College of Architecture, Arts and Humanities inducts Class of 2018 into Hall of Fame
The College of Architecture, Arts and Humanities at Clemson University inducted eight new members into its Hall of Fame at a formal dinner March 9 at the Madren Conference Center.
In addition to a former dean who was recognized by the College, the other nominations were brought forward by individual departments:
- Clifton S.M. “Chip” Egan, College of Architecture, Arts and Humanities
- Thomas Phifer, School of Architecture
- John Acorn, Department of Art
- Roger Liska, Department of Construction Science and Management
- Art Young, Department of English
- Jerry Reel, Department of History
- Mickey Harder, Department of Performing Arts
- Betsy Goodale, Department of Philosophy and Religion
The Hall of Fame, which was founded in 2017, celebrates the alumni, faculty emeriti, and other friends of the College of Architecture, Arts and Humanities who have had a significant impact on its educational, research and/or service goals.
Passing the torch of knowledge
“I am honored to stand in the presence of so many who have achieved so much,” Dean Richard Goodstein said in his opening remarks. “Your leadership has touched the lives of Clemson students, whether it has been in the classroom, through mentoring or through your philanthropy. Your success and your devotion to this university serves as an inspiration to our Architecture, Arts and Humanities students as they begin to carve out their own lives here at Clemson.”
The event was attended by Provost Robert H. Jones and several founding members of the Hall of Fame: President Emeritus Jim Barker, Don Collins, Ronald Moran and Ben Skardon.
Among the 2018 inductees, only Thomas Phifer was unable to attend the ceremony.
Kate Schwennsen, director of the School of Architecture, accepted the honor on his behalf and read his letter congratulating to the other award winners. Phifer recognized the enduring influence of the Clemson professors he learned from, both as an undergraduate and graduate student at Clemson.
“I arrived at Clemson in the early 1970s without a lot of confidence – extremely self-conscious, and not knowing how to make much of anything,” Phifer said. “The only thing I seemed to know how to do was to listen and to emulate.”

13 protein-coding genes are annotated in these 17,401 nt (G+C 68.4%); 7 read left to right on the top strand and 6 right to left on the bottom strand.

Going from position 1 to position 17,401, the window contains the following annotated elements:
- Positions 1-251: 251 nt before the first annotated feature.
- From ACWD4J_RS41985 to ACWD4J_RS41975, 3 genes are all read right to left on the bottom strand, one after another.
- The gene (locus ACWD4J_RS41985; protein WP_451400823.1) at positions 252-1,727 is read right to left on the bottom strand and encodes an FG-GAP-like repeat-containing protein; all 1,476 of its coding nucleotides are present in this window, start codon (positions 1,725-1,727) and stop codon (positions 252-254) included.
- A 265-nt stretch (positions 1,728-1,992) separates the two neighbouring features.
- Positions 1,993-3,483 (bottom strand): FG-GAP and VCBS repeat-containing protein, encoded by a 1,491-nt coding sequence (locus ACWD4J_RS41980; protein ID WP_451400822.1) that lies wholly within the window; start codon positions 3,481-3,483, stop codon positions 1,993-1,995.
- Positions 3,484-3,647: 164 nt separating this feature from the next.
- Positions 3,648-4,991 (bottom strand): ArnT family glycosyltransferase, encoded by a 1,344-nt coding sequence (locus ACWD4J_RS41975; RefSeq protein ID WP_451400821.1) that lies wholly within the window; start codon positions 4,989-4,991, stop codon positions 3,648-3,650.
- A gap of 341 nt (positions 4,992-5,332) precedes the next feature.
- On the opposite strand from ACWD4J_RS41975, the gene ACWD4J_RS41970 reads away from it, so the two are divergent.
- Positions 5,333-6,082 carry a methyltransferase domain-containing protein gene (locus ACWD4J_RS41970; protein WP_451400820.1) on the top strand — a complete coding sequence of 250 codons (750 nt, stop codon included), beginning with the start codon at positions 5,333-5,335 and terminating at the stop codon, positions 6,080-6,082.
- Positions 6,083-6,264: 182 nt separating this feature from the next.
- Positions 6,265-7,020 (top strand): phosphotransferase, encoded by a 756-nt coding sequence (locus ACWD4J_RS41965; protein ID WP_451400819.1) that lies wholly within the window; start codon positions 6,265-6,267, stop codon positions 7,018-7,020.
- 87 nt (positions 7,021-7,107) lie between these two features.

Now one of the nation’s most prominent architects, Phifer said he learned his profession through his professors, by trying to draw with “the precision and wonder” of Professor Young and design with “the geometric rigor” of Professor Collins, while living life with “the unbridled joy” of John Jacques.
He said he has passed along to young architects and students the overwhelming encouragement and unwavering support he received from Professor Drummond. “If we learn this way, we will teach this way,” Phifer said.
“Slowly, but surely, I gained confidence,” he said. “It was the beginning of everything for me.”
Class of 2018
As the new Hall of Fame members were recognized for their contributions to the College, their spoken remarks in turn acknowledged the individuals at Clemson who had once welcomed them, taught them, mentored them and prepared them for success. Below are brief biographies for the 2018 inductees of the College of Architecture, Arts and Humanities Hall of Fame:
Clifton S.M. “Chip” Egan
Egan came to Clemson University in 1976 as an assistant professor of theatre. He served in many roles, including terms as interim chair of English and of communication studies and also the chair of performing arts. Before retiring in 2010, he served for four years as interim dean and dean of the College of Architecture, Arts and Humanities. Egan is a professional actor, designer and director; a past president of the South Carolina Theatre Association and the Southeastern Theatre Conference; and a 2000 recipient of the Clemson University Class of ’39 Award of Faculty Excellence.